Five Signs it's Time to Change Your Workout
Are you still following the same workout routine you had six months ago? If you are, you may not be getting the results you should. Many people fall into a rut when they start exercising. The first 6 to 12 weeks they experience tremendous gains. Workouts are challenging. But then over time, those gains slow and eventually stop. Excitement turns to boredom as your enthusiasm drains away.
Exercise professionals are constantly reminding people to change their workout program every few weeks. But they don't clearly define why you should change, or how to figure out when the best time for change is.
To answer those two questions, you first need to understand the three things that happen when you engage in strength training.
- The first are the neural changes your body goes through to learn a new exercise. Just like any new experience such as dancing or riding a bike, the more you do it the better you get.
- As you learn and practice that new movement, the second thing that happens is your strength increases. Some of that increase is simply becoming more confident and some is learning how your body can best move to support the effort.
- Finally, once your body has made the neural changes to support your movement and you've increased your weights enough to make it challenging, muscle growth starts to happen. For the novice, muscle gains can take from 8-20 weeks.
Many people don't start to see progress until at least six weeks on a program. Changing your workout too early cheats your body out of growth. The more fit you are, the quicker your body adapts and the more frequently you need to change things up. These are the signs it's time to modify your workout.
When strength gains stop, it's time to change. Take a look at your workout sheets. (You're recording all your exercises, right?) If you see that you're hitting a plateau and no longer adding more weight or reps, that's when it's time to do something different.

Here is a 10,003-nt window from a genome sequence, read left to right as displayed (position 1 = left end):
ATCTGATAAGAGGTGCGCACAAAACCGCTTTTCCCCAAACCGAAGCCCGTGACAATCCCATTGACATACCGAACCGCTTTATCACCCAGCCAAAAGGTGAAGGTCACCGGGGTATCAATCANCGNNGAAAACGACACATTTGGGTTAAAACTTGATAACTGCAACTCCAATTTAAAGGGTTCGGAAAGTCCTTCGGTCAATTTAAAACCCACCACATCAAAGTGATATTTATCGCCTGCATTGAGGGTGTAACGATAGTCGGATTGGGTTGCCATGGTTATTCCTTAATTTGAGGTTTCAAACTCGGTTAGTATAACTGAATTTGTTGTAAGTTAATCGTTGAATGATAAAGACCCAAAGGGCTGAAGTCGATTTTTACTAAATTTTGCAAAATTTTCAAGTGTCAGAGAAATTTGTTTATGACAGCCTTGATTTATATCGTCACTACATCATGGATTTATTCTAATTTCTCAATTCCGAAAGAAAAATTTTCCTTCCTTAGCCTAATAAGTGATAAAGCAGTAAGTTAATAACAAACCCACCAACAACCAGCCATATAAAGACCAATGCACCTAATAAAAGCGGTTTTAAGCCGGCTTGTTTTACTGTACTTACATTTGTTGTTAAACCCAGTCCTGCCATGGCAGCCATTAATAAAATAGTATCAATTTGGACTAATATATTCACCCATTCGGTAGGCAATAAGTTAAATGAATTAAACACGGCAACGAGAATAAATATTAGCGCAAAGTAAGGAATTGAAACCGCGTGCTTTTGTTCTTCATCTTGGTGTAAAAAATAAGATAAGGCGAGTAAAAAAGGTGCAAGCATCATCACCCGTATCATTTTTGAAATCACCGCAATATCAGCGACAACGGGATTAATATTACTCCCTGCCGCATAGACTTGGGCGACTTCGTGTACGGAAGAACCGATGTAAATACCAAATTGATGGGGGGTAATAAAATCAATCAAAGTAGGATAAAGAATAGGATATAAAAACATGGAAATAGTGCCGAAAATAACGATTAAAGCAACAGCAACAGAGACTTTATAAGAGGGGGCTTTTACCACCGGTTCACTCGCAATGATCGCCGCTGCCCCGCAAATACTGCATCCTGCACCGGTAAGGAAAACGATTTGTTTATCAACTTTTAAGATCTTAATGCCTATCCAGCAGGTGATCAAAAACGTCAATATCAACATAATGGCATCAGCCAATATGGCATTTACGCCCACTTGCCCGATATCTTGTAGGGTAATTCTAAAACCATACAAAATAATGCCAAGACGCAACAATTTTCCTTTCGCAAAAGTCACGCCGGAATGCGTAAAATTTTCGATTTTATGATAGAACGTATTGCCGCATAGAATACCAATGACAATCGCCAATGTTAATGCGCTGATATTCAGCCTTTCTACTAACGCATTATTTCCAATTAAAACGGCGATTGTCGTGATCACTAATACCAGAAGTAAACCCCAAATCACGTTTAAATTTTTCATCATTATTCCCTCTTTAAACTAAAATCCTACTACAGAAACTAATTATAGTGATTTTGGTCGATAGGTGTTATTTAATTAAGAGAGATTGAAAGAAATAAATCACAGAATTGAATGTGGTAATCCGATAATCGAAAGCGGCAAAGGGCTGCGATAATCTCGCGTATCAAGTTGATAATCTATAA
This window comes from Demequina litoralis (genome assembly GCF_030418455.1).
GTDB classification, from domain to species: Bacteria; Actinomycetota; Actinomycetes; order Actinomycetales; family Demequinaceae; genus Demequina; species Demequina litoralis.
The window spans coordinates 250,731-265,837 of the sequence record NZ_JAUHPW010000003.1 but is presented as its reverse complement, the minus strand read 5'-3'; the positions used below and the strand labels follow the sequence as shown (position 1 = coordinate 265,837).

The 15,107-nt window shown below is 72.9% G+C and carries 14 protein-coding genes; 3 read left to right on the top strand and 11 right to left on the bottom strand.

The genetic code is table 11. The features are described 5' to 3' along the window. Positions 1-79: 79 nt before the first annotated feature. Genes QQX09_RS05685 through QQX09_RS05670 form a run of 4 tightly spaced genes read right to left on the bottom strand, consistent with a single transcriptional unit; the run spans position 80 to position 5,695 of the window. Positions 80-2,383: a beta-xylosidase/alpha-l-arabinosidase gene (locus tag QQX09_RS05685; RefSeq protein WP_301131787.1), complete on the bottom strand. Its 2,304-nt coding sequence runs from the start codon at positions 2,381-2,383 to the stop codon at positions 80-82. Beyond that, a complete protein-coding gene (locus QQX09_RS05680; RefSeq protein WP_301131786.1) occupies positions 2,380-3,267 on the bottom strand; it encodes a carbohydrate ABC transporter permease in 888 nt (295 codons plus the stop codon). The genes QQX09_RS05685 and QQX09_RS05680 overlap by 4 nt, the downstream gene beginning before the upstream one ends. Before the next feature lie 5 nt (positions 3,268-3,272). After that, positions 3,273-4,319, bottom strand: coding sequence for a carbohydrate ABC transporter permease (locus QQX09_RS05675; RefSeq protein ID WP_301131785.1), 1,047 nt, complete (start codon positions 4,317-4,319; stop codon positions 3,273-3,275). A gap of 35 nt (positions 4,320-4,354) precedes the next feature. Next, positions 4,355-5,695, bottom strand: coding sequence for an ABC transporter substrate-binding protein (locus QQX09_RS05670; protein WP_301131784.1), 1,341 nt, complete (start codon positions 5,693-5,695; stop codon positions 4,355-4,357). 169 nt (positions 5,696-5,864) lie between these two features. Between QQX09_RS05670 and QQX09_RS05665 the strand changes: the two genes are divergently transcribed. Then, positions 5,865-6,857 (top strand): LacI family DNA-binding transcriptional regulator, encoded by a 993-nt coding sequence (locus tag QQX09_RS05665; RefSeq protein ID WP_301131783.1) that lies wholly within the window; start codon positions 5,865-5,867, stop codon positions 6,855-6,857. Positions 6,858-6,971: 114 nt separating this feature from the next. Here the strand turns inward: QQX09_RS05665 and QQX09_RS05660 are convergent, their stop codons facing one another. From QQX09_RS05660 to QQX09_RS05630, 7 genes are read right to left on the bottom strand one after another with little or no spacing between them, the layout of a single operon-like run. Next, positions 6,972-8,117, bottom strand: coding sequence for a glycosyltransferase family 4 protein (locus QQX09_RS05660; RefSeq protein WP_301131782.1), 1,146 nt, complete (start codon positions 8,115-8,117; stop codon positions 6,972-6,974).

Have your goals changed? Look at what your program was designed to do. If you wanted to lose weight and now have, it's time to set new goals and change your program accordingly.
If you've become bored or start avoiding your workouts, it's time to change. Exercise isn't something you should do for a few months and then quit. It's an activity you need to continue for life. It's hard to keep a healthy habit if you dread the program you're doing. If you workout in a class, try going solo. If you exercise alone, consider getting a workout buddy, trainer or joining a class. When you look forward to the exercise, you're more likely to keep going back.
Are you getting weaker? Exercise done properly will give you more energy, not run you down. If you're feeling sore all the time or are overly tired, you might be overtraining. Make sure to give the muscle you worked out 48 hours to recover. Muscles are torn down when you workout and they grow when you rest. Exercise programs that don't allow sufficient rest need to be changed.
Have workouts quit raising your heart rate? One of the benefits of getting more fit is your heart rate won't go as high when you move through a program. Wear a heart rate monitor for all your workouts, both strength and cardio. When you notice your heart rate stops going as high as before, it's time to change to something more intense.
When you're ready to change, there are several ways to do it. You can increase your reps, sets, intensity or exercises. Change the frequency of your workouts or how long you rest between sets. Moving from free weights to workout machines (or vice versa) can also stress muscles in new and positive ways. Variations in any of these things individually or in combination may be all your body needs for a boost. When it's time, embrace the change.
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